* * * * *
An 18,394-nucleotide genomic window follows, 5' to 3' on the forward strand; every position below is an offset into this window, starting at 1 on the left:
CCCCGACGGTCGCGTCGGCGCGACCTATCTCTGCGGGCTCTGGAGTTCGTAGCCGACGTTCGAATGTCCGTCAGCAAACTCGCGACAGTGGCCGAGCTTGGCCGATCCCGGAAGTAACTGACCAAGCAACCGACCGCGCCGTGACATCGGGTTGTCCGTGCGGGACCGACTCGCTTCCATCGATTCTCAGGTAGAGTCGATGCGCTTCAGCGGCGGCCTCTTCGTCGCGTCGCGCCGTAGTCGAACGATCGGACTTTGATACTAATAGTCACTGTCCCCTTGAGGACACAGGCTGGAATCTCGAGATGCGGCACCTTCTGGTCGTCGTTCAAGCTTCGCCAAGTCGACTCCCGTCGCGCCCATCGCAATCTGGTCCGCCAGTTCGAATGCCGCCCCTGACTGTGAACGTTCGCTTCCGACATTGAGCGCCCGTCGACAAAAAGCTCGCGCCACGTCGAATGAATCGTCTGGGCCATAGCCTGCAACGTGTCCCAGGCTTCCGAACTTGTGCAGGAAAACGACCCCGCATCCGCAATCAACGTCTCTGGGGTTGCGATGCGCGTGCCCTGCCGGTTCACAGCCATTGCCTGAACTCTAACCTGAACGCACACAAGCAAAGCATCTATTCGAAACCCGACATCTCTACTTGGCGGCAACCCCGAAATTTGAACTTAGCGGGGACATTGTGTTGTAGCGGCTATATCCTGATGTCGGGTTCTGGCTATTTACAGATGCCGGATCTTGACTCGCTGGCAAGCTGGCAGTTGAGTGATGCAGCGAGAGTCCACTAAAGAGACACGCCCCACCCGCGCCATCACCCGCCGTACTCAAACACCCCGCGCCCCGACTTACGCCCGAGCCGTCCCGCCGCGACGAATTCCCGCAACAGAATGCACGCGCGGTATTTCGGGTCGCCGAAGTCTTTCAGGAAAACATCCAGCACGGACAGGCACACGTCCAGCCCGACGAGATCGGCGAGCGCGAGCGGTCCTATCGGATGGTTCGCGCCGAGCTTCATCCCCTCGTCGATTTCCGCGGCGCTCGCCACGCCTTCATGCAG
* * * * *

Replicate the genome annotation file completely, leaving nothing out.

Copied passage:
An 18,394-nucleotide genomic window follows, 5' to 3' on the forward strand; every position below is an offset into this window, starting at 1 on the left:
CCCCGACGGTCGCGTCGGCGCGACCTATCTCTGCGGGCTCTGGAGTTCGTAGCCGACGTTCGAATGTCCGTCAGCAAACTCGCGACAGTGGCCGAGCTTGGCCGATCCCGGAAGTAACTGACCAAGCAACCGACCGCGCCGTGACATCGGGTTGTCCGTGCGGGACCGACTCGCTTCCATCGATTCTCAGGTAGAGTCGATGCGCTTCAGCGGCGGCCTCTTCGTCGCGTCGCGCCGTAGTCGAACGATCGGACTTTGATACTAATAGTCACTGTCCCCTTGAGGACACAGGCTGGAATCTCGAGATGCGGCACCTTCTGGTCGTCGTTCAAGCTTCGCCAAGTCGACTCCCGTCGCGCCCATCGCAATCTGGTCCGCCAGTTCGAATGCCGCCCCTGACTGTGAACGTTCGCTTCCGACATTGAGCGCCCGTCGACAAAAAGCTCGCGCCACGTCGAATGAATCGTCTGGGCCATAGCCTGCAACGTGTCCCAGGCTTCCGAACTTGTGCAGGAAAACGACCCCGCATCCGCAATCAACGTCTCTGGGGTTGCGATGCGCGTGCCCTGCCGGTTCACAGCCATTGCCTGAACTCTAACCTGAACGCACACAAGCAAAGCATCTATTCGAAACCCGACATCTCTACTTGGCGGCAACCCCGAAATTTGAACTTAGCGGGGACATTGTGTTGTAGCGGCTATATCCTGATGTCGGGTTCTGGCTATTTACAGATGCCGGATCTTGACTCGCTGGCAAGCTGGCAGTTGAGTGATGCAGCGAGAGTCCACTAAAGAGACACGCCCCACCCGCGCCATCACCCGCCGTACTCAAACACCCCGCGCCCCGACTTACGCCCGAGCCGTCCCGCCGCGACGAATTCCCGCAACAGAATGCACGCGCGGTATTTCGGGTCGCCGAAGTCTTTCAGGAAAACATCCAGCACGGACAGGCACACGTCCAGCCCGACGAGATCGGCGAGCGCGAGCGGTCCTATCGGATGGTTCGCGCCGAGCTTCATCCCCTCGTCGATTTCCGCGGCGCTCGCCACGCCTTCATGCAG